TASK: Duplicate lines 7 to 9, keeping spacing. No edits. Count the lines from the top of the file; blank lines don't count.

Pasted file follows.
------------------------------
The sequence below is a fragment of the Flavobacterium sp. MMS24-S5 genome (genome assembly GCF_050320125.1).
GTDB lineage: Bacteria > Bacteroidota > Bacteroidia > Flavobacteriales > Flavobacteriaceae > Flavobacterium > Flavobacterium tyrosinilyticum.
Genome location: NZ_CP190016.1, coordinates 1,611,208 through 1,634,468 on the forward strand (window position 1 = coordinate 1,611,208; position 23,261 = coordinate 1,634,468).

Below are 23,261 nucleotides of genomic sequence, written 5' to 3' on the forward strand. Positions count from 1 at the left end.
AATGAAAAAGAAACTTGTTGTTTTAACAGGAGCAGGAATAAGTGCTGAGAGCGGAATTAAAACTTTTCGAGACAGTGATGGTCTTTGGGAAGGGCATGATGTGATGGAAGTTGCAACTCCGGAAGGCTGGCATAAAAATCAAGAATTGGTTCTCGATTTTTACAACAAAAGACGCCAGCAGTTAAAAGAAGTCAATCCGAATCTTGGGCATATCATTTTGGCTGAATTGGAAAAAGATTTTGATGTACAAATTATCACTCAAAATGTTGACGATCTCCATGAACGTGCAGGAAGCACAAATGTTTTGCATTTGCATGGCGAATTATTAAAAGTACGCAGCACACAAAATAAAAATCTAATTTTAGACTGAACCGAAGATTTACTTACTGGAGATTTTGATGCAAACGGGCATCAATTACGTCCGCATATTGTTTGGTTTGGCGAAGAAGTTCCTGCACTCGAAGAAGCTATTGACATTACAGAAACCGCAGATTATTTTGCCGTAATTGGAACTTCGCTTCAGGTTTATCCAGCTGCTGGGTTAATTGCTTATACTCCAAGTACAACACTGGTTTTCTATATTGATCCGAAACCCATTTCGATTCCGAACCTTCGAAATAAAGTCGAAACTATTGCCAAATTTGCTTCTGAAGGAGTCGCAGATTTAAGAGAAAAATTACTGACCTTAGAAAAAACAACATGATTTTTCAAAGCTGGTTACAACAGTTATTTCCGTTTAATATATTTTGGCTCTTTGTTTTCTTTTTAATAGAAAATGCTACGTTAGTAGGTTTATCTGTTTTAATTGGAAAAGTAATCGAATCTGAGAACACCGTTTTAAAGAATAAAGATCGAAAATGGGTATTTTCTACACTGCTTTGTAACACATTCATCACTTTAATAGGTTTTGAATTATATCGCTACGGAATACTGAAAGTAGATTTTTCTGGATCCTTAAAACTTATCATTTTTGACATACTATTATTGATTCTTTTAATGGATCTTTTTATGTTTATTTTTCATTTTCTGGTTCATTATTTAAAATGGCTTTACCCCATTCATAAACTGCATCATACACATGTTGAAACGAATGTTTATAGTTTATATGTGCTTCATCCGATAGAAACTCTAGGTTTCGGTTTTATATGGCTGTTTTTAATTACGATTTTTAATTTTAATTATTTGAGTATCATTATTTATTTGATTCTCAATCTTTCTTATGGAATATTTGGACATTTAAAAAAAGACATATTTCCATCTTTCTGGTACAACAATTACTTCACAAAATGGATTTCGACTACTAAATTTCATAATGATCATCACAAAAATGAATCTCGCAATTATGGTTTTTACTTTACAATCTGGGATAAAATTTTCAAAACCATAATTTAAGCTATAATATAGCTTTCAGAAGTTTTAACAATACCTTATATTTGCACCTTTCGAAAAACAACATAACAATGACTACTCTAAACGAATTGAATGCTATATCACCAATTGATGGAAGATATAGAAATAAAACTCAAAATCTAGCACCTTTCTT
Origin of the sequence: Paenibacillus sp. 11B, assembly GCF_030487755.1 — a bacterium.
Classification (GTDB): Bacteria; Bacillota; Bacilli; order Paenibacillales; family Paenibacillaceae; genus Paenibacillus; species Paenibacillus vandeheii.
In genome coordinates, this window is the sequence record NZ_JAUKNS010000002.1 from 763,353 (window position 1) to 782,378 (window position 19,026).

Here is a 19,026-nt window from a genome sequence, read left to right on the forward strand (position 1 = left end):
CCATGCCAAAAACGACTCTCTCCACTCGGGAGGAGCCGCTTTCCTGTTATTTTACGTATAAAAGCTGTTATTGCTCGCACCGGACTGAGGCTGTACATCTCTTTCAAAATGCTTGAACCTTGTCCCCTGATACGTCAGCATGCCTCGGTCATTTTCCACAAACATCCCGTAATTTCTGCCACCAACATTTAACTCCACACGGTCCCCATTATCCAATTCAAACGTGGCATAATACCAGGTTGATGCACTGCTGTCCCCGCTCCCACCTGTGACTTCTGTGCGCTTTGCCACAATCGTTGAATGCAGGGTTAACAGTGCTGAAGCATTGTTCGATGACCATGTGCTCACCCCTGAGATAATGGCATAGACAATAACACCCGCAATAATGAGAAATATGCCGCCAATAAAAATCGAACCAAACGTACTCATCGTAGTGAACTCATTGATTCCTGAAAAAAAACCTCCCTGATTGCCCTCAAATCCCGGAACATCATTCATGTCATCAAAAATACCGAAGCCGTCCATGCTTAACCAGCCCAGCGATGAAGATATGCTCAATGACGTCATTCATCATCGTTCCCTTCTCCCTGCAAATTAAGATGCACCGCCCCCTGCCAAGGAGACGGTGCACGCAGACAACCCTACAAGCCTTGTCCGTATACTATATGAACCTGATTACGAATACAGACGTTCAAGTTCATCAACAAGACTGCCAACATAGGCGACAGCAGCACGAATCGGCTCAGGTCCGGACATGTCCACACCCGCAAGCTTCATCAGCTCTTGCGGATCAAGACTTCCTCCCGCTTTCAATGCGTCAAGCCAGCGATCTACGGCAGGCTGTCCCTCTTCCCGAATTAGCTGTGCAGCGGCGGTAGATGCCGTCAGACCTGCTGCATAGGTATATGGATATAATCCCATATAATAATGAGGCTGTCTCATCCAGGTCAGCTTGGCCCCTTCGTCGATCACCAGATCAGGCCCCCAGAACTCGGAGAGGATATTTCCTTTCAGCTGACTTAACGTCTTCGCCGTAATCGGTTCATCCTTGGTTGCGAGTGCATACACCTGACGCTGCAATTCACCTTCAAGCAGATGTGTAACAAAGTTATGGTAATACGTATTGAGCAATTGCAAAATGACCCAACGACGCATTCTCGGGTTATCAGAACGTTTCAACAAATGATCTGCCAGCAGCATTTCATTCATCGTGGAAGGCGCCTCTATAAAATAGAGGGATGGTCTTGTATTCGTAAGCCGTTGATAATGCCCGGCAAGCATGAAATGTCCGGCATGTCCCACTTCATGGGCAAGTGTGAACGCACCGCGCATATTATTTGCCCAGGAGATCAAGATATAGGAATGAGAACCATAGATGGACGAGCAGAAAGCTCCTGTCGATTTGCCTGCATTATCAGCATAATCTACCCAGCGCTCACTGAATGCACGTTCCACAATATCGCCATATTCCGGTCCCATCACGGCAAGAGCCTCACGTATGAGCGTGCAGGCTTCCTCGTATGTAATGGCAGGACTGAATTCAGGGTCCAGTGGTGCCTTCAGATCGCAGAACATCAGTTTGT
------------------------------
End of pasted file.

Classification (GTDB): Bacteria; Bacillota; Bacilli; order Paenibacillales; family Paenibacillaceae; genus Paenibacillus; species Paenibacillus vandeheii.
In genome coordinates, this window is the sequence record NZ_JAUKNS010000002.1 from 763,353 (window position 1) to 782,378 (window position 19,026).

Here is a 19,026-nt window from a genome sequence, read left to right on the forward strand (position 1 = left end):